As a Self-Managed Superannuation Fund trustee, it’s difficult to know and understand all the rules around investing with your fund. The area of property investment can be very complex and many trustees are left wondering if they can renovate their property which is owned by their Super?
Many self-managed superannuation fund (SMSF) trustees like and understand the bricks and mortar investment that is property; more than the intangible financial instruments such as shares and bonds. Property investment has increased in SMSFs since the superannuation law permitted SMSFs to borrow and a downturn in the official interest rates, decreasing the return on cash based investments; term deposits.
However, superannuation rules in regards to purchasing and owning a property are complex and care needs to be taken when considering normal activities for a property investor such as renovating especially with there is an outstanding loan.
Renovating through an SMSF is only worthwhile if it significantly improves the return on your property and if it is allowable under the relevant legislation.
Outright or Borrowing
The ability to renovate a property that you own through an SMSF comes down to how you purchased it.
For SMSF’s that borrowed to buy the property, they are restricted in what they can do.
However if the SMSF purchased the property outright, then as the trustees of the SMSF you have full discretion to do whatever you want; renovate, sub-divide, develop, provided it is permitted under your SMSF deed.
Properties purchased with borrowings
If the SMSF’s property was purchased using borrowed money and the borrowing remains outstanding, then you are restricted around renovating or improving the asset.
1. The improvement is funded by cash already within the SMSF, therefore not with borrowed money.
2. The property is so fundamentally changed that it creates a ‘replacement asset’
Repair vs. Improvement
As discussed above, SMSFs are not allowed to finance improvements with borrowed monies. However, they can use borrowed monies for repairs.
A repair is work to restore the property without changing its character. It repairs, replaces or corrects something that is already there that has become worn out or broken through ordinary wear and tear, accidental damaged, or by natural disasters.
An improvement is work that provides a greater function to the property and usually involves increasing the value of the property via the addition of additional features.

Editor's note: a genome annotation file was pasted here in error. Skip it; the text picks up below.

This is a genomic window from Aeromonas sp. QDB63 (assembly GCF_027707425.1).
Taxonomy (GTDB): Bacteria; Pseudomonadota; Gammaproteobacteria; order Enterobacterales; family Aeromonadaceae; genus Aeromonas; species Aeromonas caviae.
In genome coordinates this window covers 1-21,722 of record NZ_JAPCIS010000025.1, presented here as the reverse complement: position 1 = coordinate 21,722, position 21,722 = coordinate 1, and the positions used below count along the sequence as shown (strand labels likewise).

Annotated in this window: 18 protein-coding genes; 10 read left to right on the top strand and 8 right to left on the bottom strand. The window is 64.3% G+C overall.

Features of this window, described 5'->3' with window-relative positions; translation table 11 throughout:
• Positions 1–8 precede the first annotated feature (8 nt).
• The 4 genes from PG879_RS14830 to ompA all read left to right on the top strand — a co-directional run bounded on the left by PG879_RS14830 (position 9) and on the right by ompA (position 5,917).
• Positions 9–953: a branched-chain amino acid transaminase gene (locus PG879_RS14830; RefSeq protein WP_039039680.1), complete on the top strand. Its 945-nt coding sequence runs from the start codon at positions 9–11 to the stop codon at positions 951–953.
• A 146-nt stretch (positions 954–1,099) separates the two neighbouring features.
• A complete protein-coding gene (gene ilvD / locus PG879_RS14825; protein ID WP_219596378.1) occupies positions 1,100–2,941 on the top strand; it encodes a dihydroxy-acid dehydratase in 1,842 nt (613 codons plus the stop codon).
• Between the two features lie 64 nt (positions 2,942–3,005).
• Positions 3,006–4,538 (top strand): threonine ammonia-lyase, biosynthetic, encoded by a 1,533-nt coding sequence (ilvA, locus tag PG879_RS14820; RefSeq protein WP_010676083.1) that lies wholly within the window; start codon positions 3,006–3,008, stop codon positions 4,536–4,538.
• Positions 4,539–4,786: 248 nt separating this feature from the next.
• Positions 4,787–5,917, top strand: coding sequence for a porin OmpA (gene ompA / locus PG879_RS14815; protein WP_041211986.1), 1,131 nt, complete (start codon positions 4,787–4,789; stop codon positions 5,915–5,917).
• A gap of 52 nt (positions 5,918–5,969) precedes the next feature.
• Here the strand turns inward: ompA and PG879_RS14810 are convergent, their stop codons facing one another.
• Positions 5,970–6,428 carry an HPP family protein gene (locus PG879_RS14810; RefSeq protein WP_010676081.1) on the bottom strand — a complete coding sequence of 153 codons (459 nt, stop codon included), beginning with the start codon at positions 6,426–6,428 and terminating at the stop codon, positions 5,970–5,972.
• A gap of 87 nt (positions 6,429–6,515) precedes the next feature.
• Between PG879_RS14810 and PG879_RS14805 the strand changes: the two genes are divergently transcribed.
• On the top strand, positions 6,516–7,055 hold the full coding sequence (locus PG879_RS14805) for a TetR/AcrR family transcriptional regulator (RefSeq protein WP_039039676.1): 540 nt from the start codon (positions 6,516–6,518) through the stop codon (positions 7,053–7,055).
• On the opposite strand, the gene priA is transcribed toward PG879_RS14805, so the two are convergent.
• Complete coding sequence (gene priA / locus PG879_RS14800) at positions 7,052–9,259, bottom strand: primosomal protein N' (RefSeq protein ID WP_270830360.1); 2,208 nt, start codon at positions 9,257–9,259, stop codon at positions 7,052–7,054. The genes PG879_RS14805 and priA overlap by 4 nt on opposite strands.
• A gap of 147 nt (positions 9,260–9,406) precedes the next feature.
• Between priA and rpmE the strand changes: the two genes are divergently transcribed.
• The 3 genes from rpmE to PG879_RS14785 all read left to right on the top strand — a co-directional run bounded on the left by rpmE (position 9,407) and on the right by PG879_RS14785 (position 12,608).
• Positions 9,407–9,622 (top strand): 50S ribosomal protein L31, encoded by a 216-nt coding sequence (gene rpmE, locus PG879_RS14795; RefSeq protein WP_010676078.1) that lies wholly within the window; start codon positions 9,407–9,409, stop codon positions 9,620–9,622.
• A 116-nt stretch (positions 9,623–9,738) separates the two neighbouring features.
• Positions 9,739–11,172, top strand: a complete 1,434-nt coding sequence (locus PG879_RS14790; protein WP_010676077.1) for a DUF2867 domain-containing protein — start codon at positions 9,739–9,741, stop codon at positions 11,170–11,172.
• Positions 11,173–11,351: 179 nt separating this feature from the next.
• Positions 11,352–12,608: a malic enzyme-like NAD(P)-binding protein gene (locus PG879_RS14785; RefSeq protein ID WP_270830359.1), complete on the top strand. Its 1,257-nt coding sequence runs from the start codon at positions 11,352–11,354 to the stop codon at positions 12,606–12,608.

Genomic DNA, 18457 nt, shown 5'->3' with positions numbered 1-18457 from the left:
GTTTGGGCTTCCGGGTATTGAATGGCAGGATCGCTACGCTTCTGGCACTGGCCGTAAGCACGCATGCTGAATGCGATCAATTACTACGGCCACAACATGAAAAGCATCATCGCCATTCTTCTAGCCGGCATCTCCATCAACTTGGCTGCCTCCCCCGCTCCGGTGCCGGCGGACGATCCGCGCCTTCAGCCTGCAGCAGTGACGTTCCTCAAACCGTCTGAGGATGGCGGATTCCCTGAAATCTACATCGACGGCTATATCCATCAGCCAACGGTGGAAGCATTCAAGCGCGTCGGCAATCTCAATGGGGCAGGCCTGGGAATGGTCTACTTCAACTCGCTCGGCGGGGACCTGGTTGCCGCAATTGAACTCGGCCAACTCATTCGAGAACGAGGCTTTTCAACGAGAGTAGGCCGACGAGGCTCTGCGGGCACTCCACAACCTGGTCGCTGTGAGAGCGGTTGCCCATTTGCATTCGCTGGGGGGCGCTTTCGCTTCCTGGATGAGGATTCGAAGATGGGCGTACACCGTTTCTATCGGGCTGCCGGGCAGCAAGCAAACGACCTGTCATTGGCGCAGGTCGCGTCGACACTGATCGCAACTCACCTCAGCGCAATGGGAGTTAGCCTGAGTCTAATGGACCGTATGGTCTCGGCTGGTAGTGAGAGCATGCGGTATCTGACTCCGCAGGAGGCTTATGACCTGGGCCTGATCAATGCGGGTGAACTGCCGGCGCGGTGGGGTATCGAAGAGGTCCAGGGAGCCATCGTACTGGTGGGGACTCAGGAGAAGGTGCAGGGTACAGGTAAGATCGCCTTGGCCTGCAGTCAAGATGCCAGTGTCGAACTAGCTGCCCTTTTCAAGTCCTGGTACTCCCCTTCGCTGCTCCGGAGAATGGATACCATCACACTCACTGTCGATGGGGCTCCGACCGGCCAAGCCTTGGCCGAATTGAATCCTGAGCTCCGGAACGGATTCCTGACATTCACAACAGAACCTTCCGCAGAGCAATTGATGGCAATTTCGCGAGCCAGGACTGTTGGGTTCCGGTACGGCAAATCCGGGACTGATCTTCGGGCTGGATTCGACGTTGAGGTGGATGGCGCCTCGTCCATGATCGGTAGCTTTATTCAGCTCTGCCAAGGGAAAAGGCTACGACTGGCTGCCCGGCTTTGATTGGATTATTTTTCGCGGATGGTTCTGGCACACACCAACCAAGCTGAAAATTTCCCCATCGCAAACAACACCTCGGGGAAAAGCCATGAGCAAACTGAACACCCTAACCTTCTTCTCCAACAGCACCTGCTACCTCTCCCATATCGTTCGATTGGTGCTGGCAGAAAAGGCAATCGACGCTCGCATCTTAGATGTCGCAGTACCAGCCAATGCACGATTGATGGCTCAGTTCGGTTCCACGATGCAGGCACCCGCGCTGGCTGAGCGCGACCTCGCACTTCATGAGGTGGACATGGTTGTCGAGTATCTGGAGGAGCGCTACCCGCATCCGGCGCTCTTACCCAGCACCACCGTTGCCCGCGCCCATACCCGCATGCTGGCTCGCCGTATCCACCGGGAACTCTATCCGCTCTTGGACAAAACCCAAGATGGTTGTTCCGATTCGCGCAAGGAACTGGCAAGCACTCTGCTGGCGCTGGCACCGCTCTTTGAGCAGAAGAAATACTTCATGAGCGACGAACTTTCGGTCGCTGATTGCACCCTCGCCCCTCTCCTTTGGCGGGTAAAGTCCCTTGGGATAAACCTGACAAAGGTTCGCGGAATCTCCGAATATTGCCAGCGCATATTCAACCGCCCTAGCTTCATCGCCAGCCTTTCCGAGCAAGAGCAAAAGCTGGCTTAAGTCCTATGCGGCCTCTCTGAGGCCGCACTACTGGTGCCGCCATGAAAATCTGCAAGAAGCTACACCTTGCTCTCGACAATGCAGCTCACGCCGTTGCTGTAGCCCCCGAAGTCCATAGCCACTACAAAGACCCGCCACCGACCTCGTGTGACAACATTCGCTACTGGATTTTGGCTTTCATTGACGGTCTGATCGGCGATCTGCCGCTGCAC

What renovations create a replacement asset?
There are two main types of renovation / improvement that results in a breach in the replacement asset clause:
1. The property is physically altered in such a way that is has a different function or purpose. Example: Converting a residential property into a real estate agent’s office would be a replacement asset whereas adding pool or additional bedrooms would not result in a replacement asset as it is still a residential home
2. The legal rights associated with the property are altered. Example: Any changes to the title of a property, such as sub-division or creating strata titles result in a replacement asset
Can I renovate myself?
If you are not licensed and qualified to do the work required and you don’t provide these services to the general public through your business – you cannot renovate the property yourself.
If you are in the building and renovation industry – your SMSF can hire you or your company to perform the renovation at a market rate. It’s also worth noting the SMSF must purchase all materials and supplies directly; not from you or your business as this would be acquiring assets from a related party.
The road to financial success with your SMSF & property can be a satisfying journey; however, there are traps and pitfalls along the way that can result in some harsh outcomes is not correctly navigated.
Don’t shy away from investing by being put off by these restrictions. Having the right guide like the team in the Walsh Self-Managed Superannuation Division can prove to be the greatest tool in your renovator’s tool box helping you navigate around and in conjunction with the rules around renovation of your property owned by SMSF.